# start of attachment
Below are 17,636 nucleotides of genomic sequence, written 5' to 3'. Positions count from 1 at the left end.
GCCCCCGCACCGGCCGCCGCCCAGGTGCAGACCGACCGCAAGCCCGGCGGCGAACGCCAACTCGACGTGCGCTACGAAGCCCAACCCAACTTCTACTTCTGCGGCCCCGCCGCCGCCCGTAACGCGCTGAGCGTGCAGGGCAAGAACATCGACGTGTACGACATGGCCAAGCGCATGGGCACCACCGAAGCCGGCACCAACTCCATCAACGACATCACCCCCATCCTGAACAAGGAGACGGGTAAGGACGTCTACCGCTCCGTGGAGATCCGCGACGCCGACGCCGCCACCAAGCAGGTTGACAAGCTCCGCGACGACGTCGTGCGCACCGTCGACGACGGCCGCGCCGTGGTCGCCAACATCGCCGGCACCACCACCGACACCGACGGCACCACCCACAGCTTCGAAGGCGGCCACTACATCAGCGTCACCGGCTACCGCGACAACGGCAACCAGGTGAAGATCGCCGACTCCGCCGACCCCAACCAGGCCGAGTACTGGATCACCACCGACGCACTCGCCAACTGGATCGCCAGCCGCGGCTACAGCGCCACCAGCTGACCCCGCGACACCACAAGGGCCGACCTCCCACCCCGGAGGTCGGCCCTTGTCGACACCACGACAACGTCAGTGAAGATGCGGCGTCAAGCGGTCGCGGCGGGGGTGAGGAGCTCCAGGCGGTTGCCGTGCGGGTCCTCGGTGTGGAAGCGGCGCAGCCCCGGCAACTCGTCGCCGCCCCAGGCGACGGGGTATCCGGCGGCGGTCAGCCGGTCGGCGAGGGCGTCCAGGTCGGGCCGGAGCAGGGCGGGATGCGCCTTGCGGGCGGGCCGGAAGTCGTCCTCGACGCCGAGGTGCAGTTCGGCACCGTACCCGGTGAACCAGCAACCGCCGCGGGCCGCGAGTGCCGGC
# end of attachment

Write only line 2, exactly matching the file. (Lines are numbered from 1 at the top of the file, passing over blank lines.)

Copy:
GCCCCCGCACCGGCCGCCGCCCAGGTGCAGACCGACCGCAAGCCCGGCGGCGAACGCCAACTCGACGTGCGCTACGAAGCCCAACCCAACTTCTACTTCTGCGGCCCCGCCGCCGCCCGTAACGCGCTGAGCGTGCAGGGCAAGAACATCGACGTGTACGACATGGCCAAGCGCATGGGCACCACCGAAGCCGGCACCAACTCCATCAACGACATCACCCCCATCCTGAACAAGGAGACGGGTAAGGACGTCTACCGCTCCGTGGAGATCCGCGACGCCGACGCCGCCACCAAGCAGGTTGACAAGCTCCGCGACGACGTCGTGCGCACCGTCGACGACGGCCGCGCCGTGGTCGCCAACATCGCCGGCACCACCACCGACACCGACGGCACCACCCACAGCTTCGAAGGCGGCCACTACATCAGCGTCACCGGCTACCGCGACAACGGCAACCAGGTGAAGATCGCCGACTCCGCCGACCCCAACCAGGCCGAGTACTGGATCACCACCGACGCACTCGCCAACTGGATCGCCAGCCGCGGCTACAGCGCCACCAGCTGACCCCGCGACACCACAAGGGCCGACCTCCCACCCCGGAGGTCGGCCCTTGTCGACACCACGACAACGTCAGTGAAGATGCGGCGTCAAGCGGTCGCGGCGGGGGTGAGGAGCTCCAGGCGGTTGCCGTGCGGGTCCTCGGTGTGGAAGCGGCGCAGCCCCGGCAACTCGTCGCCGCCCCAGGCGACGGGGTATCCGGCGGCGGTCAGCCGGTCGGCGAGGGCGTCCAGGTCGGGCCGGAGCAGGGCGGGATGCGCCTTGCGGGCGGGCCGGAAGTCGTCCTCGACGCCGAGGTGCAGTTCGGCACCGTACCCGGTGAACCAGCAACCGCCGCGGGCCGCGAGTGCCGGC